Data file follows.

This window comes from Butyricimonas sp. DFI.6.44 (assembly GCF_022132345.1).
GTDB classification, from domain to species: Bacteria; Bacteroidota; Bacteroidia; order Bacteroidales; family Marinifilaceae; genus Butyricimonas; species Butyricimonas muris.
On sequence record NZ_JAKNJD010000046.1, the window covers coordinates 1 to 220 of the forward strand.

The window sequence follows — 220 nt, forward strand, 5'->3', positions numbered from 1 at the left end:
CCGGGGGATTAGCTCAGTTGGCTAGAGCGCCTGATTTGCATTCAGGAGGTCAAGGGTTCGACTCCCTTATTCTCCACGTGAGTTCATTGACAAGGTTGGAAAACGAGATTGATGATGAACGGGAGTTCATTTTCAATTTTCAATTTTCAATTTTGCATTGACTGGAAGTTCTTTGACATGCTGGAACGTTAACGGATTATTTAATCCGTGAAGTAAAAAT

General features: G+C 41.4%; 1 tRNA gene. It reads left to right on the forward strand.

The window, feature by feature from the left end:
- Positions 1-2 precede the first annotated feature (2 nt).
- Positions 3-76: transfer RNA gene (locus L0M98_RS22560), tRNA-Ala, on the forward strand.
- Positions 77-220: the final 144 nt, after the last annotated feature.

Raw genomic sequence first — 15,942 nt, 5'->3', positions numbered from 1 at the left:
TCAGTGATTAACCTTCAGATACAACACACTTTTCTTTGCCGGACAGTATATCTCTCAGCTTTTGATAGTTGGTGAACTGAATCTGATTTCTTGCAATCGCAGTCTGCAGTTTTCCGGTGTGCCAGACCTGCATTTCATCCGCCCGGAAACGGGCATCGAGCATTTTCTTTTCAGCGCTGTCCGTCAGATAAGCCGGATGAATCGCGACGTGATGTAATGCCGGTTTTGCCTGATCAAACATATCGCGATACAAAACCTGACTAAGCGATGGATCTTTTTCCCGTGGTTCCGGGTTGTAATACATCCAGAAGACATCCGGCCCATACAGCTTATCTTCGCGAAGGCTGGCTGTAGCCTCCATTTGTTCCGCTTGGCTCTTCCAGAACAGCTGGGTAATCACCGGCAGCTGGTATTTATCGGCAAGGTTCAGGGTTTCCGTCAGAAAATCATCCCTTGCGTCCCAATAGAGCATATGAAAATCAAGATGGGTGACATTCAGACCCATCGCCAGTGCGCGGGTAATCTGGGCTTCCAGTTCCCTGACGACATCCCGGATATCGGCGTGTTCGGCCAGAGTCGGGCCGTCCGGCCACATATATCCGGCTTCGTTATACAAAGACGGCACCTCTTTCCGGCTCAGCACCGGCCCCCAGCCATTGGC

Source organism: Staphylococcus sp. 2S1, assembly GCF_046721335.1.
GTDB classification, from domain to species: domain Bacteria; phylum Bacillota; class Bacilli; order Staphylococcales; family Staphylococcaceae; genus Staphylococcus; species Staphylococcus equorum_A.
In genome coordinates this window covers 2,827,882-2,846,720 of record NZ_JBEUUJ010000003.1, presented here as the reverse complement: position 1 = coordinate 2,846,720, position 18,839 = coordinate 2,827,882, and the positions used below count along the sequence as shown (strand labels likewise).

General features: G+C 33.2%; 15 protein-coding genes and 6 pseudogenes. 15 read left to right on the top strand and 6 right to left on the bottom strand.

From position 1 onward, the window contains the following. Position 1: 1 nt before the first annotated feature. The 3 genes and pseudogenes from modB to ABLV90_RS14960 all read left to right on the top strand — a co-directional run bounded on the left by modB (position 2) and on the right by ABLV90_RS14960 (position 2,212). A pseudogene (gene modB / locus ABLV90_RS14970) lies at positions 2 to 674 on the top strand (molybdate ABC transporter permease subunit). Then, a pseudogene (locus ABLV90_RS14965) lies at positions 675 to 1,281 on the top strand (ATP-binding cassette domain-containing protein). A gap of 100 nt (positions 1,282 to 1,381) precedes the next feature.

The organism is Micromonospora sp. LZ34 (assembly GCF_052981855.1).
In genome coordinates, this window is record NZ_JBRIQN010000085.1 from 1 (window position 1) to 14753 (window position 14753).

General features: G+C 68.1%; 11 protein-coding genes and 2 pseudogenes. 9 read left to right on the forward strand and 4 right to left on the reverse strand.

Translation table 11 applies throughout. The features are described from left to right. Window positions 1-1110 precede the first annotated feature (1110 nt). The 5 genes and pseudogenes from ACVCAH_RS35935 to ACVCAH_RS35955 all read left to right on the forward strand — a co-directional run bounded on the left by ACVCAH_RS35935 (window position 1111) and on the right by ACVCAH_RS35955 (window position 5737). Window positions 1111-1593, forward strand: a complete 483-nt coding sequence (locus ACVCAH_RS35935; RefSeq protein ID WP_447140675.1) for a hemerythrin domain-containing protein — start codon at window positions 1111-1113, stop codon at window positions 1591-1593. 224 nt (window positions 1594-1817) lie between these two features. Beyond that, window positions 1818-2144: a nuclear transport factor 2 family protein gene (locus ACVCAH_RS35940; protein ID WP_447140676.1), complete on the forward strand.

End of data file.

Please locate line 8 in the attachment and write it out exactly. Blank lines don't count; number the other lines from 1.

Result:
- Positions 1-2 precede the first annotated feature (2 nt).